Today marks the 10th anniversary of Lisa “Left Eye” Lopes’ death. On April 25, 2002, the singer/rapper died in a car crash in Honduras. A rep for her former group members, Chilli and T-Boz, of TLC, talked to TooFab about their loss.
“When a family member dies no one is expected to celebrate the day of their death,” the rep adds. “Lisa was a sister to both Chilli and T-Boz and she will forever be missed. Lisa’s legacy lives on through TLC.”
This year also marks the group’s 20th anniversary and they have new projects in store. They’re working on another album, a biopic with VH1 and a tour. The two mentioned that they plan on using a hologram of Left Eye when they perform some of their songs.
The group also spoke with Essence.com recently about Left Eye’s passing.
On the day she passed…
T-BOZ: She died a day before my birthday. I remember everything. I was with security in my Porsche and I said to them, ‘I feel like I’m going to get in a wreck and I want to go home.’ The driver said: ‘Well that’s on the other side of town.’ I didn’t care; I wanted to go home. I just felt something was going to happen to me, but it wasn’t me it was Lisa. I was sitting in a rocking chair in my daughter’s room after putting her down when I got a call from Chilli. She was screaming. I had just gotten out the hospital from fighting sickle cell so I had to be careful about getting upset. Everybody was trying to keep me calm.
I remember staying up all night and Patti Labelle and Missy Elliot calling me. Whitney Houston was at Lisa’s Funeral. She sat behind me and rubbed my shoulders for two hours, while telling me ‘it’s going to be okay, it’s going to be alright.’ Right before that, I remember Lisa played a trick where she went missing and nobody knew where she was. This was the one time I wish she was joking and doing one of her stunts, but she wasn’t.
On the biggest misconception people had about her…
T-BOZ: That’s the part that sucked. The fire could’ve even been stopped if they stopped acting like little girls and put the fire out. That really could’ve been settled differently. I just really wish people would’ve known her for the sweet passionate person she really was. She was very creative too, I remember I was in the hospital for four months and she sent me a clock that she made and the clock read: “Take all the time you need.” She really put thought into things.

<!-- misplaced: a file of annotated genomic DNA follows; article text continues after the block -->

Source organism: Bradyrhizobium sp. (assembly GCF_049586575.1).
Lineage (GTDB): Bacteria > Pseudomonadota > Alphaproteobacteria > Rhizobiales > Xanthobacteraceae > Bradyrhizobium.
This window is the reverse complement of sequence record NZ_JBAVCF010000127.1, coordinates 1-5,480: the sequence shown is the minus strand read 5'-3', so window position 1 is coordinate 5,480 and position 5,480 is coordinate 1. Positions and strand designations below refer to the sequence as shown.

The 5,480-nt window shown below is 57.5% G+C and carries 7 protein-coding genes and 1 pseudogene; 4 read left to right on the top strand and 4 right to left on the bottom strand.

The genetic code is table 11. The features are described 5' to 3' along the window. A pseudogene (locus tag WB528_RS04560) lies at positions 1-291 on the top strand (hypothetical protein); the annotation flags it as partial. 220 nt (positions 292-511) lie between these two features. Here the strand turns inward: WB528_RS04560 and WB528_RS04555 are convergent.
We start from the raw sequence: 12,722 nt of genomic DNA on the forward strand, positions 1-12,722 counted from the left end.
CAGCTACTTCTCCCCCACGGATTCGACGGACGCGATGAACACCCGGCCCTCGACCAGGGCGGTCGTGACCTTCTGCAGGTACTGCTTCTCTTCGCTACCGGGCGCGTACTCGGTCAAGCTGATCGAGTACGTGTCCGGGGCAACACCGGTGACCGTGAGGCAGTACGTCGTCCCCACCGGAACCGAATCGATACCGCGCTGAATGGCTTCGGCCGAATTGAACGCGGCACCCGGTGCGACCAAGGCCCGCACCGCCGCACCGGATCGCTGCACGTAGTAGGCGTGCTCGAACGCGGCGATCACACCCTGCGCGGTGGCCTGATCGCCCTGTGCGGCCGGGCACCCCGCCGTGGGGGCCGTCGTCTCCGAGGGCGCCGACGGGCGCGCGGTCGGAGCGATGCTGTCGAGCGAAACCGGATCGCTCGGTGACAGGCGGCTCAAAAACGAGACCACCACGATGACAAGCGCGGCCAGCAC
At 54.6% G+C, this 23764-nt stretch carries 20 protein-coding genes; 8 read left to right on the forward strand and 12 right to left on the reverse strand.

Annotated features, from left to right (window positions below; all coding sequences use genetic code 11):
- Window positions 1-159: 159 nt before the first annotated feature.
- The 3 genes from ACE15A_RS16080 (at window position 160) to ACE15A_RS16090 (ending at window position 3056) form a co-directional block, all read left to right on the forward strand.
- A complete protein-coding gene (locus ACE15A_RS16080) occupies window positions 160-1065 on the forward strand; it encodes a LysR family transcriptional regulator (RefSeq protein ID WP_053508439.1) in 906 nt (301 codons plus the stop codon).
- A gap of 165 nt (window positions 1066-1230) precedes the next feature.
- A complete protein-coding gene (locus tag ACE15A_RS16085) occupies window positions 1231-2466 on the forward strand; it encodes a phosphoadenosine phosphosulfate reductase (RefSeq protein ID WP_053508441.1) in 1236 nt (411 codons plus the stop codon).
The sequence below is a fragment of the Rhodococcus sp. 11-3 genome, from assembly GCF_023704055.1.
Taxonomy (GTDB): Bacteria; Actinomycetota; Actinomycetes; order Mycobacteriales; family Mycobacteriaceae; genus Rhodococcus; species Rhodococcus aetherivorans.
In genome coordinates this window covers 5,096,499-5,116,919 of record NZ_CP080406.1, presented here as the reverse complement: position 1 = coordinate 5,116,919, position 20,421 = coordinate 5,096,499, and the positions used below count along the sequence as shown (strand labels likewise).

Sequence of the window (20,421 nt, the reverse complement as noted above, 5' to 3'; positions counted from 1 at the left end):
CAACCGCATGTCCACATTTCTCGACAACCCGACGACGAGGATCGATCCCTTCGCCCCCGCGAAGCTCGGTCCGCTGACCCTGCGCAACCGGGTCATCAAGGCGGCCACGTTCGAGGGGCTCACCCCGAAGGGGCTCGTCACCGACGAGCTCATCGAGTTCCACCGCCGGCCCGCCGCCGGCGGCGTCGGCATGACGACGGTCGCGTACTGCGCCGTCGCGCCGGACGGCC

CHILLI: People didn’t understand how much of a heart she really had and how passionate and giving she was. She might have come across as someone who wanted to start trouble all the time but that wasn’t it; she just had a lot to say. Sometimes when you speak what’s on your mind—I’m talking everything on your mind, people can get a misconception of you. So because she spoke her mind, all of the time, it caused people to misjudge her.
On TLC’s legacy…
T-BOZ: You know how now, it’s easy for Black people to make it on pop radio, back then it was hard. Michael Jackson was probably one of the first Black people to get on MTV and VH1 and then TLC “Waterfalls” was probably the second, it was so hard. I remember getting flowers for making it on MTV and then a special gift for making it on VH1—that was like a big deal! We had to bust our butts to get on a show. When I say we broke records and I worked for mines, I worked for mine! We had to work for every last single thing.
CHILLI: From the beginning to the middle and we’re not at the end yet but I loved that we never compromised our values when it came to the subject matter and what we talked about in our songs and how we represented ourselves as women. Starting out as young women, we didn’t care that people thought that we were a fad or if people thought we didn’t dress girly enough, we were just like “whatever.” We were able to accomplish that with three totally different girls, in a group.
You can read the rest of the interview at Essence.com.
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